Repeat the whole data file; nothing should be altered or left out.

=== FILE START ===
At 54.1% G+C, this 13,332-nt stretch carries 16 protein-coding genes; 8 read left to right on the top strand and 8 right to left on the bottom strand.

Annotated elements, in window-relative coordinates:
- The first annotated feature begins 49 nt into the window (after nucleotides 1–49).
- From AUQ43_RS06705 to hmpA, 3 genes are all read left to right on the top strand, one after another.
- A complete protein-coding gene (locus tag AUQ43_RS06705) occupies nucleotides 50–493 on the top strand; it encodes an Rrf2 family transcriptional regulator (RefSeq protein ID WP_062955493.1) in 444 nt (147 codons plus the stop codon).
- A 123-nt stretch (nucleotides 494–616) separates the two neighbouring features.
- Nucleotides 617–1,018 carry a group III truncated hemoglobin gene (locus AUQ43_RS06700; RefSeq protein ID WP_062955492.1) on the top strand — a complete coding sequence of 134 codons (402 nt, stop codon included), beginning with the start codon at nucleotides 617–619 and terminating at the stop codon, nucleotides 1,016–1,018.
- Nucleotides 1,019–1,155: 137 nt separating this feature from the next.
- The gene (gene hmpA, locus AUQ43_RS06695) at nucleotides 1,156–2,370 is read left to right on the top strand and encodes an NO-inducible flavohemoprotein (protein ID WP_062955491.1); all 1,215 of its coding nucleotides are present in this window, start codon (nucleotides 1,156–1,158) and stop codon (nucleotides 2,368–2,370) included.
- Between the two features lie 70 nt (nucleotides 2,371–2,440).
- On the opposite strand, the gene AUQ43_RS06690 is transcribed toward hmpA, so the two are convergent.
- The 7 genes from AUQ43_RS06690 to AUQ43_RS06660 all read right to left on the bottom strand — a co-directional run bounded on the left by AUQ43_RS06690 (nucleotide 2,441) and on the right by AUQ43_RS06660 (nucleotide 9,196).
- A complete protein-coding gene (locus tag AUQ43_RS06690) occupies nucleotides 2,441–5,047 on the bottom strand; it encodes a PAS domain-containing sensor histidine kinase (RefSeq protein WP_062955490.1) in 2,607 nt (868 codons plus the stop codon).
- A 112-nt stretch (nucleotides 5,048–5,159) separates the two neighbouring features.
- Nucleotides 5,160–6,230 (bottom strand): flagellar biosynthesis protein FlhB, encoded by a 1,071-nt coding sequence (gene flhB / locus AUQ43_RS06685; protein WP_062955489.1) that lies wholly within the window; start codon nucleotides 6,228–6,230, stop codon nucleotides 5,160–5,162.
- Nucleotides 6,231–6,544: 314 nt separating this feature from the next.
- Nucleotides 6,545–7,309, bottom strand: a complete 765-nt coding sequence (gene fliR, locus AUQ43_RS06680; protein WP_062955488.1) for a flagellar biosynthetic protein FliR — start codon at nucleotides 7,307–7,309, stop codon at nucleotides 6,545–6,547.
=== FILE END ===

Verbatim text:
At 54.1% G+C, this 13,332-nt stretch carries 16 protein-coding genes; 8 read left to right on the top strand and 8 right to left on the bottom strand.

Annotated elements, in window-relative coordinates:
- The first annotated feature begins 49 nt into the window (after nucleotides 1–49).
- From AUQ43_RS06705 to hmpA, 3 genes are all read left to right on the top strand, one after another.
- A complete protein-coding gene (locus tag AUQ43_RS06705) occupies nucleotides 50–493 on the top strand; it encodes an Rrf2 family transcriptional regulator (RefSeq protein ID WP_062955493.1) in 444 nt (147 codons plus the stop codon).
- A 123-nt stretch (nucleotides 494–616) separates the two neighbouring features.
- Nucleotides 617–1,018 carry a group III truncated hemoglobin gene (locus AUQ43_RS06700; RefSeq protein ID WP_062955492.1) on the top strand — a complete coding sequence of 134 codons (402 nt, stop codon included), beginning with the start codon at nucleotides 617–619 and terminating at the stop codon, nucleotides 1,016–1,018.
- Nucleotides 1,019–1,155: 137 nt separating this feature from the next.
- The gene (gene hmpA, locus AUQ43_RS06695) at nucleotides 1,156–2,370 is read left to right on the top strand and encodes an NO-inducible flavohemoprotein (protein ID WP_062955491.1); all 1,215 of its coding nucleotides are present in this window, start codon (nucleotides 1,156–1,158) and stop codon (nucleotides 2,368–2,370) included.
- Between the two features lie 70 nt (nucleotides 2,371–2,440).
- On the opposite strand, the gene AUQ43_RS06690 is transcribed toward hmpA, so the two are convergent.
- The 7 genes from AUQ43_RS06690 to AUQ43_RS06660 all read right to left on the bottom strand — a co-directional run bounded on the left by AUQ43_RS06690 (nucleotide 2,441) and on the right by AUQ43_RS06660 (nucleotide 9,196).
- A complete protein-coding gene (locus tag AUQ43_RS06690) occupies nucleotides 2,441–5,047 on the bottom strand; it encodes a PAS domain-containing sensor histidine kinase (RefSeq protein WP_062955490.1) in 2,607 nt (868 codons plus the stop codon).
- A 112-nt stretch (nucleotides 5,048–5,159) separates the two neighbouring features.
- Nucleotides 5,160–6,230 (bottom strand): flagellar biosynthesis protein FlhB, encoded by a 1,071-nt coding sequence (gene flhB / locus AUQ43_RS06685; protein WP_062955489.1) that lies wholly within the window; start codon nucleotides 6,228–6,230, stop codon nucleotides 5,160–5,162.
- Nucleotides 6,231–6,544: 314 nt separating this feature from the next.
- Nucleotides 6,545–7,309, bottom strand: a complete 765-nt coding sequence (gene fliR, locus AUQ43_RS06680; protein WP_062955488.1) for a flagellar biosynthetic protein FliR — start codon at nucleotides 7,307–7,309, stop codon at nucleotides 6,545–6,547.